Police raided the home of a youth leader associated with the heavily persecuted Early Rain Covenant Church while he was hosting a gathering for youth just days ago and detained him for interrogations, according to a report.

Chengdu-based ERCC’s leader, identified as Bro. Xiao Luobiao, was taken away to a police station for interrogation on Thursday morning and released about four hours later, the U.S.-based persecution watchdog International Christian Concern reported.

“Thanks be to God! I have already gotten out safely. This time was lighter than previous times [of arrest], I gave a statement and left around 2 p.m. by myself,” the house church youth leader was quoted as saying.

Last October, Xiao was taken away by Wuhou district’s Red Archway Police Station for “illegal proselytization.”

He has been sporadically harassed by authorities ever since the crackdown on ERCC began on Dec. 9, 2018.

Speaking to The Christian Post earlier, an ERCC member, Ren Ruiting, shared her experience during the crackdown.

“I started getting messages that police were arresting our church leaders and taking members from their homes,” she recalled.

“I heard that our pastor, Wang Yi, and his wife had been detained, and I started to get worried,” said Ren, who was 22 years old at the time. “I was talking to my friend, and suddenly she went silent. It was a horrible thing. One second someone would be talking to you, and then they would disappear. You don’t know where they went, because they are taken away by the policeman. And that made me feel a little afraid.”

Ren, who had attended the church’s seminary and knew the police had her name, feared she was next.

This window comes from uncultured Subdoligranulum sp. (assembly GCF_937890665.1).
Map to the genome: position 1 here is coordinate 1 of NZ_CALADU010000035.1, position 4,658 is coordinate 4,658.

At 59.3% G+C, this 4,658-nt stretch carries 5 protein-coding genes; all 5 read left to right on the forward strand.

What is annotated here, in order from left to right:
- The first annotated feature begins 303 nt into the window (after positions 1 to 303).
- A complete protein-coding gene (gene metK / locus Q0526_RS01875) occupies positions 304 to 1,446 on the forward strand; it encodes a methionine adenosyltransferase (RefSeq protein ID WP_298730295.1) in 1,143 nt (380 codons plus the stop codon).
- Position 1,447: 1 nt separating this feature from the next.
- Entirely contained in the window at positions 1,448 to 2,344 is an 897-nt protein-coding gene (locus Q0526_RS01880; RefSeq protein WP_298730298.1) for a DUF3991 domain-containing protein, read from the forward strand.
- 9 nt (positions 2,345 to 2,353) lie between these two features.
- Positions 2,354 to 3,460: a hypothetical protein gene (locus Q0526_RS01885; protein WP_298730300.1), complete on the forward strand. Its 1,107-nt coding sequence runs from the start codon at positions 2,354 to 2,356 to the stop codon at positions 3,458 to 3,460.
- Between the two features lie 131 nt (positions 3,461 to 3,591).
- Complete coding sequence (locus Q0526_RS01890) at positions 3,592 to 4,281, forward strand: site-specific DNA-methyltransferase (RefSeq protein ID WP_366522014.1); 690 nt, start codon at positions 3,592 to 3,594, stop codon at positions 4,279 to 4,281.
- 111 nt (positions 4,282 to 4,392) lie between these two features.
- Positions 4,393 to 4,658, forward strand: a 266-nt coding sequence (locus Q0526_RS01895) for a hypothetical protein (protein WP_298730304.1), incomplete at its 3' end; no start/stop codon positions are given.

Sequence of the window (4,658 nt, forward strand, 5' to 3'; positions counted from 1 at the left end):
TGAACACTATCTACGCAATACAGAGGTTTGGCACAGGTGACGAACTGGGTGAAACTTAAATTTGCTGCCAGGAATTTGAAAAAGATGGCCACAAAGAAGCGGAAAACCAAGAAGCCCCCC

“The night was very, very cold,” she said. “I gathered a water bottle, some clothes and some money, and I traveled to a friend’s house.”

While hiding at her friend’s house, Ren attempted to text her family and friends but discovered her WeChat app was no longer working. The police began calling her, prompting her to remove the SIM card from her phone.

“We could no longer connect with each other; all I got was a message saying my WeChat was illegal,” she said. “I didn’t know what happened to my friends, and they didn’t know what happened to me. We all felt independent and isolated. We were not a big group, we were taken away one person at a time. At that time, I felt really afraid.”

“I felt I should disappear and never let them find me because if they find me, maybe they will send me to prison or beat me. I don’t know. I’m just afraid.”

Open Doors USA, which monitors the persecution of Christians in over 60 countries, estimates that China has more than 97 million Christians, many of whom worship in unregistered or so-called “illegal” underground churches.

The five state-sanctioned religious groups in China are the Buddhist Association of China, the Chinese Taoist Association, the Islamic Association of China, the Protestant Three-Self Patriotic Movement and the Chinese Patriotic Catholic Association.

Even the organizations within the five authorized religions are subject to surveillance and limitations, Bitter Winter reported.

In 2018, the Chinese government banned the sale of Bibles at online bookstores across the country to comply with a “white paper” that dictated compliance with the “core values of socialism.”

ABC News Australia reported at the time that copies of the Gospels had been removed from online retailers following the release of a regime document titled, “China’s Policies and Practices on Protecting Freedom of Religious Belief.”

The white paper declared that Chinese faith communities “should adhere to the direction of localizing the religion, practice the core values of socialism, develop and expand the fine Chinese tradition and actively explore the religious thought which accords with China’s national circumstances.”

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